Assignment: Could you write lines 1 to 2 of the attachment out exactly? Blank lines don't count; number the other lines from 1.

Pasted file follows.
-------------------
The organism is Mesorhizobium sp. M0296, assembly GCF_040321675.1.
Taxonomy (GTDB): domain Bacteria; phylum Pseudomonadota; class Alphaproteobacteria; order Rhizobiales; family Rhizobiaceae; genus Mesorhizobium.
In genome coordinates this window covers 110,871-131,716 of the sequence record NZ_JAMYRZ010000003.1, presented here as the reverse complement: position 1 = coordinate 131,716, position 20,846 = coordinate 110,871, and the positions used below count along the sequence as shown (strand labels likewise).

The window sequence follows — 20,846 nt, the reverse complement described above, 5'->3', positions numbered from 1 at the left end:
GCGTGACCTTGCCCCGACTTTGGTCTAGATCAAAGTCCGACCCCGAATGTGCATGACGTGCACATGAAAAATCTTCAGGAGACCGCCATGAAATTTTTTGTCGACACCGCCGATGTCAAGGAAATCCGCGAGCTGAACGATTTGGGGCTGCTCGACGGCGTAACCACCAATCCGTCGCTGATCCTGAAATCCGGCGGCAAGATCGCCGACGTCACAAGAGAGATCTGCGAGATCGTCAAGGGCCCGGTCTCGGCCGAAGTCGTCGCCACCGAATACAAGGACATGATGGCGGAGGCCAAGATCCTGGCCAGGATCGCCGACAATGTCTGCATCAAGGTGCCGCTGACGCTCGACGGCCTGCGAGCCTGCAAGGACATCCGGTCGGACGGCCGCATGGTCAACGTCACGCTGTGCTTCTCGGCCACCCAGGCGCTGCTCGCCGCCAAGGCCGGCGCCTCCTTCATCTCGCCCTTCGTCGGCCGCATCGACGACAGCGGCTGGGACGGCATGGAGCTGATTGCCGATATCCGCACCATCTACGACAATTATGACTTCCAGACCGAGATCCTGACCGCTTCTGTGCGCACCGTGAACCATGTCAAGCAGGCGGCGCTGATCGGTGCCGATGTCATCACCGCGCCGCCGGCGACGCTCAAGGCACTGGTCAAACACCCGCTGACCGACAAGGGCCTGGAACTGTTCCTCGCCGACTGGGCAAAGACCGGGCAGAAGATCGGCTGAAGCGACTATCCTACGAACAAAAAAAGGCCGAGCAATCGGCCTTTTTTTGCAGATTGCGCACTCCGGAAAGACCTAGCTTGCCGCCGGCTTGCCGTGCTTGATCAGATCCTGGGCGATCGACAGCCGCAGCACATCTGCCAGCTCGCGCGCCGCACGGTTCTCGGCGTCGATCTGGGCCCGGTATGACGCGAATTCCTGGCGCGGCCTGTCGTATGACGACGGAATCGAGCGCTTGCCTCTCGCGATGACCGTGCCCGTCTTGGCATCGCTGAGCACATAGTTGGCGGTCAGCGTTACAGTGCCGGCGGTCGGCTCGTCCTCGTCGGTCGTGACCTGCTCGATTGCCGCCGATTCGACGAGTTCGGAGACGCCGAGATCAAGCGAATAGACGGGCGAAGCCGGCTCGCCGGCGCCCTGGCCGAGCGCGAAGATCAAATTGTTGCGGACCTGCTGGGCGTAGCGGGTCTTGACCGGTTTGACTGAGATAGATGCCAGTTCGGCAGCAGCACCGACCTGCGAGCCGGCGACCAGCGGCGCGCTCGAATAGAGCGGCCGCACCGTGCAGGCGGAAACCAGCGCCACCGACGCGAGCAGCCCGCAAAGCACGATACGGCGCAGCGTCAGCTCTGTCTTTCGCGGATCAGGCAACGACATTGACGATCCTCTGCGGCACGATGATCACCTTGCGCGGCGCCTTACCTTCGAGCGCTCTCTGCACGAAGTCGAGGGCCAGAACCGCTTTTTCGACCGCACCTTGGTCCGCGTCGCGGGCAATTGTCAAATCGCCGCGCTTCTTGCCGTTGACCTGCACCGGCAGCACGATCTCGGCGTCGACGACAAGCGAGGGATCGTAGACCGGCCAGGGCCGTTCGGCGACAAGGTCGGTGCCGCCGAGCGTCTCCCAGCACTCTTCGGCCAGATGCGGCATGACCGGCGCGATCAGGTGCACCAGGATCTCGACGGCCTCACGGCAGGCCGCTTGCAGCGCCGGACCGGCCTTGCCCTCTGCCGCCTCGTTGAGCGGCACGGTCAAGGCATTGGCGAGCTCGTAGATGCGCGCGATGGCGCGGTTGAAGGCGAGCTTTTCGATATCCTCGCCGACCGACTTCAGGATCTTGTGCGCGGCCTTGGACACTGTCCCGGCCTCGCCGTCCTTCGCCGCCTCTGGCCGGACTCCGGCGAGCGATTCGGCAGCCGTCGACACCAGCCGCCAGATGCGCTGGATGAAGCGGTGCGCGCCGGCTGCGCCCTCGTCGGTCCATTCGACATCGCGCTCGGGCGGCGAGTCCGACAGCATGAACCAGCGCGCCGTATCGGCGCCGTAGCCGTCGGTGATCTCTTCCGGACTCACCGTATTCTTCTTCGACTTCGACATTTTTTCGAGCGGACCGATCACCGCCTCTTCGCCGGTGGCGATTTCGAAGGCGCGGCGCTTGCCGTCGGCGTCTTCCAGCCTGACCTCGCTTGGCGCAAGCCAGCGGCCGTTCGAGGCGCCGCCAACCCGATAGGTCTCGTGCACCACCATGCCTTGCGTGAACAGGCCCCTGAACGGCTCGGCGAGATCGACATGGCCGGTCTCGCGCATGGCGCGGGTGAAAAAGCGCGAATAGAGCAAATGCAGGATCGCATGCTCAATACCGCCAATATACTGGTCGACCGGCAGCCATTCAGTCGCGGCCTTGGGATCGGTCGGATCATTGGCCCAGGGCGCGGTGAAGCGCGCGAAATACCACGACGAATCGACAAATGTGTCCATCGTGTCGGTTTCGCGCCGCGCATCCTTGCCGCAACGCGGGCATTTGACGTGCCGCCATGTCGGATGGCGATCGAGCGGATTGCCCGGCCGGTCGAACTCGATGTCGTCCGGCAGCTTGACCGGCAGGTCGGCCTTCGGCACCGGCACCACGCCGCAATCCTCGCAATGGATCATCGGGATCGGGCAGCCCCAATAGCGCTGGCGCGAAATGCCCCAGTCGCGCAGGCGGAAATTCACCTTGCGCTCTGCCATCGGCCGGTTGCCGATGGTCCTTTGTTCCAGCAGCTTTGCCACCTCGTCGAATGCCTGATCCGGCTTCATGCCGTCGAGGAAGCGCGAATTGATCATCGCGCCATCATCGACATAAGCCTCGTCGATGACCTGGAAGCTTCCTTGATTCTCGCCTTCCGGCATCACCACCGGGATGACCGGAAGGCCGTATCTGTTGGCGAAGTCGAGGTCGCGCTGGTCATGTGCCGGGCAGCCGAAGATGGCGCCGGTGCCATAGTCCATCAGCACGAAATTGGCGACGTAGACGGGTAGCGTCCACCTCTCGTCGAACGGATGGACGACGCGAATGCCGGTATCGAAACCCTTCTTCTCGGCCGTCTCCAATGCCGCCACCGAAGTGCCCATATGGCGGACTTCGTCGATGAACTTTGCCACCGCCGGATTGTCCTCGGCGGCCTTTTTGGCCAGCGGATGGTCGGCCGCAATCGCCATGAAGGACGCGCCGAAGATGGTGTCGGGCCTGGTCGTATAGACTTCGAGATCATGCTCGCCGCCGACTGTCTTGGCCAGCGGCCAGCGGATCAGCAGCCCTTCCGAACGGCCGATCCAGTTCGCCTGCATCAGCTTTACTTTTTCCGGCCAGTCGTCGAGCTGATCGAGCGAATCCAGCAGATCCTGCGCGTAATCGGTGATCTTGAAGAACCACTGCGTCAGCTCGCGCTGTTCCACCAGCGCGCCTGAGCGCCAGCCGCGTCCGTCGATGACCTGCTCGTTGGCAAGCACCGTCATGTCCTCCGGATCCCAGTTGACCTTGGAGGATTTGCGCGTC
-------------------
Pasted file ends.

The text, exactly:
The organism is Mesorhizobium sp. M0296, assembly GCF_040321675.1.
Taxonomy (GTDB): domain Bacteria; phylum Pseudomonadota; class Alphaproteobacteria; order Rhizobiales; family Rhizobiaceae; genus Mesorhizobium.